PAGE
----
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 Dec. 9, 2011

Ortho Evra Birth Control Patch Needlessly Exposes Patients to Excessive Levels of Hormones, Should Be Removed From Market

Birth Control Patch Delivers More Than Twice the Amount of Hormones as Oral Contraceptives

WASHINGTON, D.C. – The Ortho Evra birth control patch exposes women to dangerously high levels of estrogen and increased risk of blood clots and should be removed from the market, phased in over six months to allow women to switch to an alternative form of contraception, Public Citizen told two Food and Drug Administration (FDA) advisory committees today.

In fact, the Ortha Evra patch delivered estrogen (ethinyl estradiol) at levels approximately 60 percent higher than oral contraceptives, Public Citizen said in testimony to the FDA’s Drug Safety and Risk Management and Reproductive Health Drugs advisory committees.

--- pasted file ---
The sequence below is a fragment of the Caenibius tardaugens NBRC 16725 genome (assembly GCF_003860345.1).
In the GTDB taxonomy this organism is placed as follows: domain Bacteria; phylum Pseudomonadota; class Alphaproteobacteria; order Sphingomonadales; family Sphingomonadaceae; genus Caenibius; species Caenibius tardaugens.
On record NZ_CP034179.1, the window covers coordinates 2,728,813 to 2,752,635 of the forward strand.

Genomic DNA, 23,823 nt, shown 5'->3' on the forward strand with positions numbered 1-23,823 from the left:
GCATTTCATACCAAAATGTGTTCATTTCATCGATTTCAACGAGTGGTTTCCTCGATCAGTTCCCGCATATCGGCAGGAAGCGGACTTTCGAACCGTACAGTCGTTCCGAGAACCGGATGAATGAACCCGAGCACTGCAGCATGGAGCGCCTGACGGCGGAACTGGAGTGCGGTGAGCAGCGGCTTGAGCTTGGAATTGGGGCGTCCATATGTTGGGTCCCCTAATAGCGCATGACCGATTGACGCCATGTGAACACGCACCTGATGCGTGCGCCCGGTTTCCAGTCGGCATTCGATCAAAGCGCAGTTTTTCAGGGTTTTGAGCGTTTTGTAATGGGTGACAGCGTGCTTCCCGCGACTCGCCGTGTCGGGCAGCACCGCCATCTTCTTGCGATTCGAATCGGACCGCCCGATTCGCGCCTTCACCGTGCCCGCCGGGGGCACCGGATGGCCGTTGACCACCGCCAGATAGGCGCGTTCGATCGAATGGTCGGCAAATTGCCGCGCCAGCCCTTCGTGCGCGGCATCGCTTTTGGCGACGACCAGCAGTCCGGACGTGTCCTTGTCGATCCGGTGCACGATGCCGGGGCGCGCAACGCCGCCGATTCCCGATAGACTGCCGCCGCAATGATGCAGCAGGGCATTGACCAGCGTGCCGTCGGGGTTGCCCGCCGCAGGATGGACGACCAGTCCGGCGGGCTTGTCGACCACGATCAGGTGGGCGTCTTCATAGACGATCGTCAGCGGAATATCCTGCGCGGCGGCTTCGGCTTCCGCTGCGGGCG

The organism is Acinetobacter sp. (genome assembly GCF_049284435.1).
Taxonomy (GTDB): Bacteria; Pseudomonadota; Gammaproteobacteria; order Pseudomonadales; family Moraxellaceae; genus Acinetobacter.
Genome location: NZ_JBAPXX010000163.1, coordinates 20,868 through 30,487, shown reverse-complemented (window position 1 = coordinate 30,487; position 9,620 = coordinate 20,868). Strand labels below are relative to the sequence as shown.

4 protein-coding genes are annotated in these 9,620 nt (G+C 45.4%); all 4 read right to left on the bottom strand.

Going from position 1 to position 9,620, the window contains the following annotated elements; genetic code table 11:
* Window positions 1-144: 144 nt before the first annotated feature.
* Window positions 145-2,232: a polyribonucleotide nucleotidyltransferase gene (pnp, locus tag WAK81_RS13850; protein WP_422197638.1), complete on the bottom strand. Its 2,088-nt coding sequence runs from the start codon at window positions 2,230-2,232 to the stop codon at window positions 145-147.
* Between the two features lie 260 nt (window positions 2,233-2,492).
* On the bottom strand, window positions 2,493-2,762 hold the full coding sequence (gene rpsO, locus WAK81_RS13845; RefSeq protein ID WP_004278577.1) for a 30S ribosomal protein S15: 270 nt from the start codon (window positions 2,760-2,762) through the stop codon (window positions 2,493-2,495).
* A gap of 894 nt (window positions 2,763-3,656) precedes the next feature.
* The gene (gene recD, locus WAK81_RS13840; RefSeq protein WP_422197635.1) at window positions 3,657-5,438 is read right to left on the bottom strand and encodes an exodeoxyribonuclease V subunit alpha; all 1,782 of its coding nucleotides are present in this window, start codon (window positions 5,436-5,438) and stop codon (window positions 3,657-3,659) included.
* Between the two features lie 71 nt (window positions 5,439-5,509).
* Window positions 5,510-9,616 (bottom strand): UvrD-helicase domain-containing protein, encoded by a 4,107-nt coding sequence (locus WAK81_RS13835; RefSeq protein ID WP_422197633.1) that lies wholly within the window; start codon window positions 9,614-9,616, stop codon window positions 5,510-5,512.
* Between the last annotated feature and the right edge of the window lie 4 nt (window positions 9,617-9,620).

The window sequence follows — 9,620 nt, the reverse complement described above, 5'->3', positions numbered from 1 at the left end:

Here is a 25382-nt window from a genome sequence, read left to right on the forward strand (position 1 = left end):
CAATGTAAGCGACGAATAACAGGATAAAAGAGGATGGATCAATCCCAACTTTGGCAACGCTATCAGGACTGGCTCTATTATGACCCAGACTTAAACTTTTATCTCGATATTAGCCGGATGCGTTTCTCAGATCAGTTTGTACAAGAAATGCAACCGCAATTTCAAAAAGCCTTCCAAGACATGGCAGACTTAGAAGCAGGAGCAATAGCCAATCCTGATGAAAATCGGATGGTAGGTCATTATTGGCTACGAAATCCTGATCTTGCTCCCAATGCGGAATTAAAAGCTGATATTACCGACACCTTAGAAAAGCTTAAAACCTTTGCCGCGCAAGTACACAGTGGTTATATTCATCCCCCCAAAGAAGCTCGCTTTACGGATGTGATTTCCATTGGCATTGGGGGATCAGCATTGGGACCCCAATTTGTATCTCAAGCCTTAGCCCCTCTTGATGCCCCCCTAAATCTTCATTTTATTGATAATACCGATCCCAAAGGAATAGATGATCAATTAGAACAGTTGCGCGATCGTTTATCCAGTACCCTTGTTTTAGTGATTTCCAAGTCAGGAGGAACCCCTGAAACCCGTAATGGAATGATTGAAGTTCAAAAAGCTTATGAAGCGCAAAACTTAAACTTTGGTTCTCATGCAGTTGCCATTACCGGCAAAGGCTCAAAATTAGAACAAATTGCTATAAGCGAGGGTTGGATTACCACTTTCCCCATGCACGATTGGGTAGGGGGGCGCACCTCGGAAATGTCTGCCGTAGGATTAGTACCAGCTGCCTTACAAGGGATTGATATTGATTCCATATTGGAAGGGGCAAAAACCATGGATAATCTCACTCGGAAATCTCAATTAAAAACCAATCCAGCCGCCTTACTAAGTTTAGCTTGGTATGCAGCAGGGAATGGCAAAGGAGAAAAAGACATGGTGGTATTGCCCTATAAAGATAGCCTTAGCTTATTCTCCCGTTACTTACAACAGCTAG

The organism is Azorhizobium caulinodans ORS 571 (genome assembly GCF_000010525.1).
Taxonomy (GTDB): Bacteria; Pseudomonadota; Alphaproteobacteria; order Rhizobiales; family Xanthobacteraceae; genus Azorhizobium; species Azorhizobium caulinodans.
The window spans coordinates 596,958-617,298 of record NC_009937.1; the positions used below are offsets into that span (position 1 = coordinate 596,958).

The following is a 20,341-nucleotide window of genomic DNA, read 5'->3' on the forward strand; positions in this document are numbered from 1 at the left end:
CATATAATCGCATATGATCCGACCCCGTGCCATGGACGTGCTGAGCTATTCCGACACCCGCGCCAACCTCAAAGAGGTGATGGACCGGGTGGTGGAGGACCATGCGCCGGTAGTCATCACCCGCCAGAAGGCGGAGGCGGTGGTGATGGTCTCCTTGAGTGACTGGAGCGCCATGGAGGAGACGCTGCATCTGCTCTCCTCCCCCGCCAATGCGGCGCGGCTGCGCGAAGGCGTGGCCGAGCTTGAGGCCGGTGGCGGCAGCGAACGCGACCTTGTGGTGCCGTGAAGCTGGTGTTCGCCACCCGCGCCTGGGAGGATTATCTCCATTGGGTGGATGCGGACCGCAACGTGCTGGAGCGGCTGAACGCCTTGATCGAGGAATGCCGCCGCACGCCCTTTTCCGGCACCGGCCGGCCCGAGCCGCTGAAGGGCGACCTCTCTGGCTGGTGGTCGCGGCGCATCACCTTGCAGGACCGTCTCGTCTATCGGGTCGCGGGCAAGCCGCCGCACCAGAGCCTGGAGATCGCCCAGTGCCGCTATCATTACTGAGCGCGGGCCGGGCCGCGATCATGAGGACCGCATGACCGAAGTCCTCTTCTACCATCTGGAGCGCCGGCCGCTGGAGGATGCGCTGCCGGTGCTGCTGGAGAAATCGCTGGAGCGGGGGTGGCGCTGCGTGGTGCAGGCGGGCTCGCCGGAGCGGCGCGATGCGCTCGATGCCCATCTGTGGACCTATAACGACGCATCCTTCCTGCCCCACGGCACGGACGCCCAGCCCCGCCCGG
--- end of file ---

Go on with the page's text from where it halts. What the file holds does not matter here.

There are more than 60 birth control pills on the market, all with a maximum of only 35 micrograms (mcg) of ethinyl estradiol or less. Comparatively, the Ortha Evra patch contains an equivalent exposure of estrogen that women would get with a 60-mcg pill.

“A pill delivering such an exposure would never be approved,” said Dr. Sidney Wolfe, director of Public Citizen’s Health Research Group. “If the Ortha Evra patch has no unique benefits and, relative to equally effective oral contraceptives with lower estrogen doses, has a higher risk of blood clots, there is no reason to leave it on the market. Although prescriptions have dropped markedly in the past seven years, more than a million prescriptions a year are still filled for the patch. Women using these prescriptions are at increased risk with no significant, documented benefit.”

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